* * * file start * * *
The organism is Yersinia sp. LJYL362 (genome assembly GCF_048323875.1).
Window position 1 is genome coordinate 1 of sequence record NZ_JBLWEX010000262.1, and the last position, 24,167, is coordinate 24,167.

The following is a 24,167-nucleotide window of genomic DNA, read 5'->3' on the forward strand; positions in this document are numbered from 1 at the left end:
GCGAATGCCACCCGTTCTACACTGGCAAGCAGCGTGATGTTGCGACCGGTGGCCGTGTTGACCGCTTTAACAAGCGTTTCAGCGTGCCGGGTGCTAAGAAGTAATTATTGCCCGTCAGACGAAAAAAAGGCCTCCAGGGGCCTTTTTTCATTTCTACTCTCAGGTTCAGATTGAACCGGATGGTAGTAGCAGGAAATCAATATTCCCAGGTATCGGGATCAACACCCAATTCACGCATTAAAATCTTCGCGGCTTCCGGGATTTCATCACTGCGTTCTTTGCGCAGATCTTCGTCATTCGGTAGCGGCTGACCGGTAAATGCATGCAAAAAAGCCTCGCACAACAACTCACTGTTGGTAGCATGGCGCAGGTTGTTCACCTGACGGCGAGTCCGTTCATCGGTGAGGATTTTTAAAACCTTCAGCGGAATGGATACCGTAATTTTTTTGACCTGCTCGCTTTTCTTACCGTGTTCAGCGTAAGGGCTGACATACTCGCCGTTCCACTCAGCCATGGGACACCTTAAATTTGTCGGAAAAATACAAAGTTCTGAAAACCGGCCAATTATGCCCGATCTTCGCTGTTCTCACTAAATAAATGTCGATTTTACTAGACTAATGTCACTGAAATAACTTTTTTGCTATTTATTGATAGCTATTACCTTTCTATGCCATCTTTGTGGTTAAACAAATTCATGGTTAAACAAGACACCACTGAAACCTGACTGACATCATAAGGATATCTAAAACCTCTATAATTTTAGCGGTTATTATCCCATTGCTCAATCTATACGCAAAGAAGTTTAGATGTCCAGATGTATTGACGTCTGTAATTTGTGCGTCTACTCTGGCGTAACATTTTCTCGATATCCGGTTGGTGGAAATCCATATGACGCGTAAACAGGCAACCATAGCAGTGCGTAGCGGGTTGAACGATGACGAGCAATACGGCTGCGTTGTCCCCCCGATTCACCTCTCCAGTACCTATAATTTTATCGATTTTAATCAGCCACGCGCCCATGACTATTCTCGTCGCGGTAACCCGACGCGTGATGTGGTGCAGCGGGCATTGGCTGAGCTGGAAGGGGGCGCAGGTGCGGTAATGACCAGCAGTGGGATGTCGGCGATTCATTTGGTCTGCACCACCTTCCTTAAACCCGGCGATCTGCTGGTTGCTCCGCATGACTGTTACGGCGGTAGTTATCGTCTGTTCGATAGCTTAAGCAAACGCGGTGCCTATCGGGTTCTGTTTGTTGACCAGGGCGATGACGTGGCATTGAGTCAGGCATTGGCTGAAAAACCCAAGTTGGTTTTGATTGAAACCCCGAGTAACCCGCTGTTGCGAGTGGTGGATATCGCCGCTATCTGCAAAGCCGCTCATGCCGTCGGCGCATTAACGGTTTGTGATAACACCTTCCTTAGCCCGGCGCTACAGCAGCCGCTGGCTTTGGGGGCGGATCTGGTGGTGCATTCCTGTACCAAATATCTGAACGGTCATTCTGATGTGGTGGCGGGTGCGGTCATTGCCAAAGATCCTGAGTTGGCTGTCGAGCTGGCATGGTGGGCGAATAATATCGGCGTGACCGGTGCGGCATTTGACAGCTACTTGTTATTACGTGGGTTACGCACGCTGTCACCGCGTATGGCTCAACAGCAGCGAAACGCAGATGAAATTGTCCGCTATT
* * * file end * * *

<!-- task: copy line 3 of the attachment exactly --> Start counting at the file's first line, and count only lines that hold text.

The following is a 24,167-nucleotide window of genomic DNA, read 5'->3' on the forward strand; positions in this document are numbered from 1 at the left end: